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William Branham and Children's Television Programming

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William Branham and Children's Television Programming:

As a child, there is no question that my favorite pastime was sitting around the "monitor" and watching children's animated television programming. And I say "monitor" with a bit of a grin, because most people in the cult following of William Branham refer to their televisions as "monitors," thinking that they can enjoy forbidden fruit due to a technicality in outdated law. Some of the old-timers in the cult remind the younger crowd that William Branham forbade any moving pictures - from television to movies to the short "serials" prior to the show.

I recently had a conversation with a minister who is leading his congregation out of the cult and back into the Bible, and this topic came up. We both quickly agreed that it is not the television itself that is problematic, nor the act of watching the content. Like the NRA arguments against gun control, it is not the weapon that is evil, it is the choices made by corrupt minds. There are many things to see on the television that are not healthy to feed upon, but there are also many good things to see.

But as a child of the 80's, I grew up at a time when Saturday Morning Cartoons were at a climax. And for the most part, they were strategically designed to teach morals to children through examples in fictional stories. Often, they would have a summary of the plot at the end, teaching children real-world lessons that were given in fable during the course of the program.

As an adult out of the cult, taking a step backwards to see the bigger picture, I am amazed at what was actually taking place through Hollywood in this nation. During the course of a single season in some of these cartoons, a child could learn all of the Ten Commandments. They did not learn them by name or exact wording, but even better: they learned them by example. Like the Parables of Christ, these stories taught children to avoid anger and hatred. How to cope with racism and expose the evil within. The consequences of theft was often a theme. One-by-one, children learned important lessons in life -- and learned them by the nature of good works, not by the letter.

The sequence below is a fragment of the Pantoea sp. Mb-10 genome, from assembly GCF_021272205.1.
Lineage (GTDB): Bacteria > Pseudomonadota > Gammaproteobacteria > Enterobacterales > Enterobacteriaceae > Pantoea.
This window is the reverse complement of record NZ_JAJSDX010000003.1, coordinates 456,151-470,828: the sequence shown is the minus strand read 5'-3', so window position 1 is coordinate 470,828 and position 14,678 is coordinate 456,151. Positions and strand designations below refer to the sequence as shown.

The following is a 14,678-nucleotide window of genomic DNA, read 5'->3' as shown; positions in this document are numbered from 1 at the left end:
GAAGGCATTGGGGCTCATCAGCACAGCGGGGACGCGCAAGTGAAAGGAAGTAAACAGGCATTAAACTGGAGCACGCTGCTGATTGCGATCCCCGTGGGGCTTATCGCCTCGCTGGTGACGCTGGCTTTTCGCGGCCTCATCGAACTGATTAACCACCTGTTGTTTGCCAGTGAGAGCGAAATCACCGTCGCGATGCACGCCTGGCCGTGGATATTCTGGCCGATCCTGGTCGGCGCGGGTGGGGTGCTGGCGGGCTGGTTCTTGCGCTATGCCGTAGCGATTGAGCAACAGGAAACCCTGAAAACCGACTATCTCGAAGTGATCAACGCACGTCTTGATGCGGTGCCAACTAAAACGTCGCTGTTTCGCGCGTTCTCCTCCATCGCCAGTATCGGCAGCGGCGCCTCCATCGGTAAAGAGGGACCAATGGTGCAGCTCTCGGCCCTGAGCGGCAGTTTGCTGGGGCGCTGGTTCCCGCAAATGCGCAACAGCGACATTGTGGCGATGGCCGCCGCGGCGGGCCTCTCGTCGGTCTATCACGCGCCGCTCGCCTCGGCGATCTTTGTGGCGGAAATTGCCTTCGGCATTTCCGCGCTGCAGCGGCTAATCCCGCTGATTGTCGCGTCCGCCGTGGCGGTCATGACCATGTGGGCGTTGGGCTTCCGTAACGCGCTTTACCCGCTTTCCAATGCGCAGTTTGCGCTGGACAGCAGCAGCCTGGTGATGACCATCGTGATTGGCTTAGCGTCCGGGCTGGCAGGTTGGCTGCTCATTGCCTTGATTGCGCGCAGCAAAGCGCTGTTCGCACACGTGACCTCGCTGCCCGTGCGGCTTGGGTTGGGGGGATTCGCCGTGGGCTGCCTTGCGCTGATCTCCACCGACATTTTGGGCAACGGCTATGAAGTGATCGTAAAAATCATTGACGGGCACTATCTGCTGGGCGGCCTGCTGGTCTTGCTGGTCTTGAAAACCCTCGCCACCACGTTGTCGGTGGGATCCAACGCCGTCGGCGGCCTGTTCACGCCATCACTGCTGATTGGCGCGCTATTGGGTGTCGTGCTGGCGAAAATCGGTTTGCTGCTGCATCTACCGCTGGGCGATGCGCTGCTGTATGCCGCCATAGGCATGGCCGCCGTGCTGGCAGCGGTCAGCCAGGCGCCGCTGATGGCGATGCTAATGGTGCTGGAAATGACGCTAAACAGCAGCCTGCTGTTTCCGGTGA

Probably the most recurring theme throughout these children's animated programs was the consequences of a lie. Though very simple and insignificant, a single word of untruth can grow into a massive ball of trouble. The cartoons would often show by fictional example how one lie leads to another, and by the climax of the story, the main character had found themselves in so much trouble that there seemed to be no way out. And then, teaching a valuable moral lesson, the best way out was always to start telling the truth.

How much different this set of morals is to the ministry of William Branham! When you compare the mass amount of fiction that we were trained to believe to these very simple cartoons, it makes one actually wonder if there are those in Hollywood that have better morals than the cult of William Branham. The authors of these stories had been versed in solid moral values. Quite frankly, given a summary on William Branham's statements and the mounting evidence exposing the false testimony, many of these authors would refuse the script!

Watching re-runs of one of my favorite all-time cartoons this morning, the thought suddenly struck me: there is more truth in some of the fictional animated cartoons produced by Hollywood than is found in the fictional life stories recorded by William Branham.